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Review by Markus Stamm and Klaus Schroiff, published January 2011
The 21 mm Distagon is not a newcomer but a lens with a history dating back to the Contax C/Y era. The lens was one of the latest additions to the system (discontinued just after the Millennium). Soon after its release the news spread that this lens is something special - user comments and reviews suggested that it was the best mass production ultra-wide lens ever produced. Due to the rather mediocre alternatives in the EOS land some Canon users were even desperate enough to use it via adapters on their EOS cameras ... and to pay more for it over at ebay than its original MSRP. At the peak of this crazy hype it was almost more an investment rather than a purchase.
Well, these times are over because Zeiss did finally listen and the lens is now available again for Canon (ZE) and Nikon (ZF, ZF.2) cameras. There also was a K-mount version for Pentax cameras (ZK), however Zeiss decided to discontinue the ZK-line in 2010.
The new Distagon is not 100% identical to the original design. According to Zeiss it has been modernized with respect to flare and environment-friendly glass and the optical design has also been altered slightly. This price has not changed though - at around 1500EUR/US$ it is still not exactly a cheap item.
The Distagon is a FX lens (all ZF lenses are), however in this review we'll have a look at how the lens performs on our DX test camera, where it resembles a moderate wide angle lens.
The build quality of the full-metal Zeiss lens (brass with chromium-plated brass front bayonet) is superb. The fluted focus ring feels exceptionally well damped. The supplied lens hood is made of metal as well. Unfortunately the high build quality is not inherited to the lens front cap which feels quite fragile. The front element does not rotate. The length of the lens remains constant regardless of the focus setting.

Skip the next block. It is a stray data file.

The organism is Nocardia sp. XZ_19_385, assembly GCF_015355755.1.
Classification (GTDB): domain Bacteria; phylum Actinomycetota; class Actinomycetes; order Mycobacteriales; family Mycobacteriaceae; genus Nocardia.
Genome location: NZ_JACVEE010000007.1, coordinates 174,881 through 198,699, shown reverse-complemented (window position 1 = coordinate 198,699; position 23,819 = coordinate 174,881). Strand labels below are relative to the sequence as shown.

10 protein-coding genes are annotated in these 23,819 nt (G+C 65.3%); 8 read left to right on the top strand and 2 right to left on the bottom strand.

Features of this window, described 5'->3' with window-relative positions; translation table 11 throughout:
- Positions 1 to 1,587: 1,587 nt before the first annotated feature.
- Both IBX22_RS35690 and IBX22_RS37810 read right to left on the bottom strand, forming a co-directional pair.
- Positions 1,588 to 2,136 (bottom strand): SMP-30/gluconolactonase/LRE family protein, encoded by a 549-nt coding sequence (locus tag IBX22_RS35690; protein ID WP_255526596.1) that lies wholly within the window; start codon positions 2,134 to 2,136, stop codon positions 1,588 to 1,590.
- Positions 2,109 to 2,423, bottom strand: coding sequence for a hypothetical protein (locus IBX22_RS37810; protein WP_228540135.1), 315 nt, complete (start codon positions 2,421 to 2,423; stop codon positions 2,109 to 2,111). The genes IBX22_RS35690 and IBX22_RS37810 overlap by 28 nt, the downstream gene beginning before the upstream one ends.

The front element does not rotate so using a polarizer remains easily possible. However, the filter thread has a diameter of 82 mm, high quality filters of that size can be rather expensive.
The tested ZF version of this lens has no electronic coupling. Consequently, it offers full metering compatibility only with higher grade Nikon DSLRs that allow to manually enter focal length and maximum aperture for non-CPU lenses (however, 21mm is not available as focal length in the menus, you'll have to choose 20mm or 24mm instead). The aperture needs to be set on the lens, the aperture ring allows half stop increments. Technically, ZF lenses correspond to Nikkor Ai-S lenses.
The newer ZF.2 version of the lens features an integrated CPU, which makes it an equivalent of an Ai-P lens. This ensures metering compatibility with all current Nikon DSLRs. In addition, the aperture can be set on the camera instead of the lens.
|Equiv. focal length||31.5 mm (full format equivalent)|
|Equiv. aperture||f/4.2 (full format equivalent, in terms of depth-of-field)|
|Optical construction||16 elements in 13 groups|
|Number of aperture blades||9|
|min. focus distance||0.22 m (max. magnification ratio 1:5)|
|Dimensions||87 x 110 mm|
|Filter size||82 mm (non-rotating)|
|Hood||petal shaped, metal, bayonet mount (supplied)|